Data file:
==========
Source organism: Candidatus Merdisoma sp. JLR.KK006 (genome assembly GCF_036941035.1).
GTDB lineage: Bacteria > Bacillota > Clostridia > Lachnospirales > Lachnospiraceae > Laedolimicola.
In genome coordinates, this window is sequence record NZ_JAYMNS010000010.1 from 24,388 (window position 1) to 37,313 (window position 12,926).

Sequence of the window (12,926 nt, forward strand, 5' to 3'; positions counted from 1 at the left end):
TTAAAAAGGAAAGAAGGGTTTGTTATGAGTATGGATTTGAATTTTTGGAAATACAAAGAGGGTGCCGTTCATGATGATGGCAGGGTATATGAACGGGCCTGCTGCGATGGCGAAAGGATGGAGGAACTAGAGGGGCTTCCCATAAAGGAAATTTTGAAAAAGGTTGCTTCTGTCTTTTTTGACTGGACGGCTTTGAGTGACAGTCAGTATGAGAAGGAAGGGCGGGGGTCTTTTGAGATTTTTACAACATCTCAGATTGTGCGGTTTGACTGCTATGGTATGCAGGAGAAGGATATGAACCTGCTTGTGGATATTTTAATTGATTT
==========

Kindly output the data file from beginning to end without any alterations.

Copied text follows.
Source organism: Candidatus Merdisoma sp. JLR.KK006 (genome assembly GCF_036941035.1).
GTDB lineage: Bacteria > Bacillota > Clostridia > Lachnospirales > Lachnospiraceae > Laedolimicola.
In genome coordinates, this window is sequence record NZ_JAYMNS010000010.1 from 24,388 (window position 1) to 37,313 (window position 12,926).

Sequence of the window (12,926 nt, forward strand, 5' to 3'; positions counted from 1 at the left end):
TTAAAAAGGAAAGAAGGGTTTGTTATGAGTATGGATTTGAATTTTTGGAAATACAAAGAGGGTGCCGTTCATGATGATGGCAGGGTATATGAACGGGCCTGCTGCGATGGCGAAAGGATGGAGGAACTAGAGGGGCTTCCCATAAAGGAAATTTTGAAAAAGGTTGCTTCTGTCTTTTTTGACTGGACGGCTTTGAGTGACAGTCAGTATGAGAAGGAAGGGCGGGGGTCTTTTGAGATTTTTACAACATCTCAGATTGTGCGGTTTGACTGCTATGGTATGCAGGAGAAGGATATGAACCTGCTTGTGGATATTTTAATTGATTT